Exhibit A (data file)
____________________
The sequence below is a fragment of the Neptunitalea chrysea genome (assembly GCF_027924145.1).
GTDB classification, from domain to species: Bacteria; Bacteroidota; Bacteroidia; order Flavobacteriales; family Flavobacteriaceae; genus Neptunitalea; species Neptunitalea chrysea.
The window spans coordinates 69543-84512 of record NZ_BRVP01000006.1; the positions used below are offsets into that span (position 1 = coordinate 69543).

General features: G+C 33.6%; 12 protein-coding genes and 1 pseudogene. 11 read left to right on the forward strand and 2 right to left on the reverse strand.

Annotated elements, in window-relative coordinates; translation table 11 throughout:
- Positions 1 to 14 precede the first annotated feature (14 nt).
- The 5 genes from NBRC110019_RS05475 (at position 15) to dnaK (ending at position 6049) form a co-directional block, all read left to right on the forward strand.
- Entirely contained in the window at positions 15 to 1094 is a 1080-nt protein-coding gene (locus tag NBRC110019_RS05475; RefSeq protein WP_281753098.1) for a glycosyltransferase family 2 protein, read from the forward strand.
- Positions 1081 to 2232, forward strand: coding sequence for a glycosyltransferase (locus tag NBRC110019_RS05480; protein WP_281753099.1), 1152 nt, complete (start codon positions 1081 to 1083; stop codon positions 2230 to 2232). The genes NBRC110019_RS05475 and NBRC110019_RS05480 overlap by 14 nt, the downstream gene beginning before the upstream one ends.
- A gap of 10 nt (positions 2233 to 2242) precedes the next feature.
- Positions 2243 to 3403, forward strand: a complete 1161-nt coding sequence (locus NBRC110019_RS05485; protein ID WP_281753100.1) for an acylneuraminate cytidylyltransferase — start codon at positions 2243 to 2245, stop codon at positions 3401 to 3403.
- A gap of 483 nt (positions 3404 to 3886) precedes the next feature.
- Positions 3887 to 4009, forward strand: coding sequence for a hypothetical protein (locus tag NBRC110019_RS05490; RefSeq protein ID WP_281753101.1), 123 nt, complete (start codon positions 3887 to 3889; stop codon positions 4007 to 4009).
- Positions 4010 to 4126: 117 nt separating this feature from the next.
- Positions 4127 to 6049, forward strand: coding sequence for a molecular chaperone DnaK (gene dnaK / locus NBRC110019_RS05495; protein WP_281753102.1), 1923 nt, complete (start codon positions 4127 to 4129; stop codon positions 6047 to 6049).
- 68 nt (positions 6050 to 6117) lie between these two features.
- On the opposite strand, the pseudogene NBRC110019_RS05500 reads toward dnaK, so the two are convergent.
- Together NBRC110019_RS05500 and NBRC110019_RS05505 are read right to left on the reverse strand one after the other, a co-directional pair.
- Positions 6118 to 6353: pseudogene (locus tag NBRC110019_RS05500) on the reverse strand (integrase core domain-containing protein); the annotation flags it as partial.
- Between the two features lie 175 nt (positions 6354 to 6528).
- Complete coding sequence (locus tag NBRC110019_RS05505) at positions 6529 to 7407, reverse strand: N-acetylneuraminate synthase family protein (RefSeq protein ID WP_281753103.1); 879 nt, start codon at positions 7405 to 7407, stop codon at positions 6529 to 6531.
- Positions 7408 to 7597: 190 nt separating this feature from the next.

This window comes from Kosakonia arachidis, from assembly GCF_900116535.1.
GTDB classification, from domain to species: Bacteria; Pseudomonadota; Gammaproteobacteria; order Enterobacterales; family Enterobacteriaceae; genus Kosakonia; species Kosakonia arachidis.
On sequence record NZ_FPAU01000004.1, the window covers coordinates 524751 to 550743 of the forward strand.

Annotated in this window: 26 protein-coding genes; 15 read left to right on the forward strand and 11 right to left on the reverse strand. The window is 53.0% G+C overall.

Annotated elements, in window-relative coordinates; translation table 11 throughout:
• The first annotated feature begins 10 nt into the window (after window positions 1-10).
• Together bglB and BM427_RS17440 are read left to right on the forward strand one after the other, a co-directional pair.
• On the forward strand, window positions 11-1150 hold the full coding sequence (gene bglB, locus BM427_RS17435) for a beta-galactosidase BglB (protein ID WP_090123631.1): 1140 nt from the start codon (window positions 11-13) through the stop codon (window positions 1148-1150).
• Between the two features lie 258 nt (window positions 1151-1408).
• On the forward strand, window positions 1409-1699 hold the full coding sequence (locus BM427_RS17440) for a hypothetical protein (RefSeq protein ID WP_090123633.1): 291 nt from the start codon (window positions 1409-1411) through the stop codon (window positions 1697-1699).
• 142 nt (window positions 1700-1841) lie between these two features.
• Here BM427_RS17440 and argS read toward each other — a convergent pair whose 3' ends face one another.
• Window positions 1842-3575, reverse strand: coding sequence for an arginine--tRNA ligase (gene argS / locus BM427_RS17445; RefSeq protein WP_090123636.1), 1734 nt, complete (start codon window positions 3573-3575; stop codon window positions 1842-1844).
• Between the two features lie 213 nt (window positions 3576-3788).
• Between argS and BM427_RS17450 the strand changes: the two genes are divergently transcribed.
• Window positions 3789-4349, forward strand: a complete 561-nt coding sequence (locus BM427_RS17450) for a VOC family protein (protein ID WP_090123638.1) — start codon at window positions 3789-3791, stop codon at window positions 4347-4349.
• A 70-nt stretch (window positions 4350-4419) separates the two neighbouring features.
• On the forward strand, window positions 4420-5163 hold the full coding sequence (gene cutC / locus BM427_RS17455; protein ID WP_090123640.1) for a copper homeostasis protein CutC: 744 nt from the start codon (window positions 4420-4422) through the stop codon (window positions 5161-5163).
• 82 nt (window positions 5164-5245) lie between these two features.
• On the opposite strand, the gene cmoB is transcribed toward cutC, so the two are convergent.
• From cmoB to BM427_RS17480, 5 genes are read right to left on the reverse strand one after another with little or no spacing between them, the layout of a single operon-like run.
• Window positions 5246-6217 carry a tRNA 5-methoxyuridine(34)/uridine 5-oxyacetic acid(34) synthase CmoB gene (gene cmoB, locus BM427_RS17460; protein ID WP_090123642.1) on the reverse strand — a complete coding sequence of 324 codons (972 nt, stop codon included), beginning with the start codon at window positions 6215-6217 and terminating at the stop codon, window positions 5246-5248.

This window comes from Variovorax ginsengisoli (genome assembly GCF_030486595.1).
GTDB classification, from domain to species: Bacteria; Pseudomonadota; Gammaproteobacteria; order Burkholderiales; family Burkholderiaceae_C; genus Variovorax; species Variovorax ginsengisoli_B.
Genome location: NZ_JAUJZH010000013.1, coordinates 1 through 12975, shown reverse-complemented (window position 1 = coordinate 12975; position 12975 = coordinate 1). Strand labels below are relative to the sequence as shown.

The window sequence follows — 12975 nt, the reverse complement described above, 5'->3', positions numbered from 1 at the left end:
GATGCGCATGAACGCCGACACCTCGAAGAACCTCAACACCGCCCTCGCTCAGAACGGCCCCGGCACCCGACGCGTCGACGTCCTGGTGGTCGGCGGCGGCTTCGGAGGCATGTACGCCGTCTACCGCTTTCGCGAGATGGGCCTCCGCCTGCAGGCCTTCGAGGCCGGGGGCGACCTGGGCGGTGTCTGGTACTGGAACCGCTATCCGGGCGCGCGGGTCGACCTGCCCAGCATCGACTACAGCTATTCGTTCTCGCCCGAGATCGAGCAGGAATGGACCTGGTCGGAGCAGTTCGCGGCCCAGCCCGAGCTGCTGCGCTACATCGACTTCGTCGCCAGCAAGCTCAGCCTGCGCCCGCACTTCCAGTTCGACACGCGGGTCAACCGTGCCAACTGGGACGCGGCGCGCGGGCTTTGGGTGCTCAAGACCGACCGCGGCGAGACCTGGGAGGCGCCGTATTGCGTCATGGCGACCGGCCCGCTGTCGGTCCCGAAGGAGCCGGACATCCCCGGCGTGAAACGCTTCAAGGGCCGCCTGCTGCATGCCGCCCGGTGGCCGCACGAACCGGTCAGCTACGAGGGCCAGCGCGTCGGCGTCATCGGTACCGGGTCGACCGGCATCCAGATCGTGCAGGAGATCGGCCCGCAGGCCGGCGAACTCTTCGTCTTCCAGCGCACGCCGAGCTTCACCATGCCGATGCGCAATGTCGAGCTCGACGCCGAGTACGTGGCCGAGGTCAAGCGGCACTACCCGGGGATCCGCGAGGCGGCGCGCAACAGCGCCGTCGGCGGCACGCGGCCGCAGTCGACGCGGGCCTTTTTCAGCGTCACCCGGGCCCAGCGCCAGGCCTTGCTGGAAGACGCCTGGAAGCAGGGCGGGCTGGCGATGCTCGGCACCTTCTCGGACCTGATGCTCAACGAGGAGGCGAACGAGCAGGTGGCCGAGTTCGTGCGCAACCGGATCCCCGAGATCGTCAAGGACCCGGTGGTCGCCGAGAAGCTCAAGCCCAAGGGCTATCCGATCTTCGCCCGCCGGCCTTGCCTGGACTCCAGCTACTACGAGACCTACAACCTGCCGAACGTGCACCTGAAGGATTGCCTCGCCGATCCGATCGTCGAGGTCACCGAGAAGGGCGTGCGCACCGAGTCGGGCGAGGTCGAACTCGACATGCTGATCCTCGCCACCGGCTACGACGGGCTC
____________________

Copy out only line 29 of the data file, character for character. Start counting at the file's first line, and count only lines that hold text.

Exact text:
• Together bglB and BM427_RS17440 are read left to right on the forward strand one after the other, a co-directional pair.